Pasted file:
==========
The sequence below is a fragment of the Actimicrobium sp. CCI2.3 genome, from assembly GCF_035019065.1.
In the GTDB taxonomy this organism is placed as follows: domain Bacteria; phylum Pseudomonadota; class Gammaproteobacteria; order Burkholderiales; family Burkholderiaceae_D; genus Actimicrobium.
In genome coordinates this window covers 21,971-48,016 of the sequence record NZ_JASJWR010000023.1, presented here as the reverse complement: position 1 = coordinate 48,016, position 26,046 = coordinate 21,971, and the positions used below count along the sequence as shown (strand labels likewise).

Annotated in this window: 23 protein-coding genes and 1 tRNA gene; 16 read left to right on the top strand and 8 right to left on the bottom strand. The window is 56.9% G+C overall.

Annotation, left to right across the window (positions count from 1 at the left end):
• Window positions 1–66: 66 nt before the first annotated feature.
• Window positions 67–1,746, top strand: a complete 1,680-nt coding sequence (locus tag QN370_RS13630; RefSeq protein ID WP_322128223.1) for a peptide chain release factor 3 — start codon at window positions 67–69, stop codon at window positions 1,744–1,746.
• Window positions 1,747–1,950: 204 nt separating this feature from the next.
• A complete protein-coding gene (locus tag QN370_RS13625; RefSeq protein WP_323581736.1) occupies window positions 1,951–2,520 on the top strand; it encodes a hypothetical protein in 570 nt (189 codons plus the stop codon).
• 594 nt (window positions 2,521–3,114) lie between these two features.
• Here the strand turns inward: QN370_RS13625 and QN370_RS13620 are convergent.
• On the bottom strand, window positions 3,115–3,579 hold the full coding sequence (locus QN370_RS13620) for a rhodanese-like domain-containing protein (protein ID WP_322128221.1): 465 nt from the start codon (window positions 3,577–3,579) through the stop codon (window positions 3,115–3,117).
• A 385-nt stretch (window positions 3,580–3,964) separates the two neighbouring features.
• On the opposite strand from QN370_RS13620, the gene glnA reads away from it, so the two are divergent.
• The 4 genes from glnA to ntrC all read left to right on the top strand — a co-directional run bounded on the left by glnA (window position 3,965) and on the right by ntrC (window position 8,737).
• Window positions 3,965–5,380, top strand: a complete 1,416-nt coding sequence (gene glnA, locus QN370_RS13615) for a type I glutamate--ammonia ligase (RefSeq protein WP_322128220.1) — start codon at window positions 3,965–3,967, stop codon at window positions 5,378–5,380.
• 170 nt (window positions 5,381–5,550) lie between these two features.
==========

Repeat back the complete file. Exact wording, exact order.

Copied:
The sequence below is a fragment of the Actimicrobium sp. CCI2.3 genome, from assembly GCF_035019065.1.
In the GTDB taxonomy this organism is placed as follows: domain Bacteria; phylum Pseudomonadota; class Gammaproteobacteria; order Burkholderiales; family Burkholderiaceae_D; genus Actimicrobium.
In genome coordinates this window covers 21,971-48,016 of the sequence record NZ_JASJWR010000023.1, presented here as the reverse complement: position 1 = coordinate 48,016, position 26,046 = coordinate 21,971, and the positions used below count along the sequence as shown (strand labels likewise).

Annotated in this window: 23 protein-coding genes and 1 tRNA gene; 16 read left to right on the top strand and 8 right to left on the bottom strand. The window is 56.9% G+C overall.

Annotation, left to right across the window (positions count from 1 at the left end):
• Window positions 1–66: 66 nt before the first annotated feature.
• Window positions 67–1,746, top strand: a complete 1,680-nt coding sequence (locus tag QN370_RS13630; RefSeq protein ID WP_322128223.1) for a peptide chain release factor 3 — start codon at window positions 67–69, stop codon at window positions 1,744–1,746.
• Window positions 1,747–1,950: 204 nt separating this feature from the next.
• A complete protein-coding gene (locus tag QN370_RS13625; RefSeq protein WP_323581736.1) occupies window positions 1,951–2,520 on the top strand; it encodes a hypothetical protein in 570 nt (189 codons plus the stop codon).
• 594 nt (window positions 2,521–3,114) lie between these two features.
• Here the strand turns inward: QN370_RS13625 and QN370_RS13620 are convergent.
• On the bottom strand, window positions 3,115–3,579 hold the full coding sequence (locus QN370_RS13620) for a rhodanese-like domain-containing protein (protein ID WP_322128221.1): 465 nt from the start codon (window positions 3,577–3,579) through the stop codon (window positions 3,115–3,117).
• A 385-nt stretch (window positions 3,580–3,964) separates the two neighbouring features.
• On the opposite strand from QN370_RS13620, the gene glnA reads away from it, so the two are divergent.
• The 4 genes from glnA to ntrC all read left to right on the top strand — a co-directional run bounded on the left by glnA (window position 3,965) and on the right by ntrC (window position 8,737).
• Window positions 3,965–5,380, top strand: a complete 1,416-nt coding sequence (gene glnA, locus QN370_RS13615) for a type I glutamate--ammonia ligase (RefSeq protein WP_322128220.1) — start codon at window positions 3,965–3,967, stop codon at window positions 5,378–5,380.
• 170 nt (window positions 5,381–5,550) lie between these two features.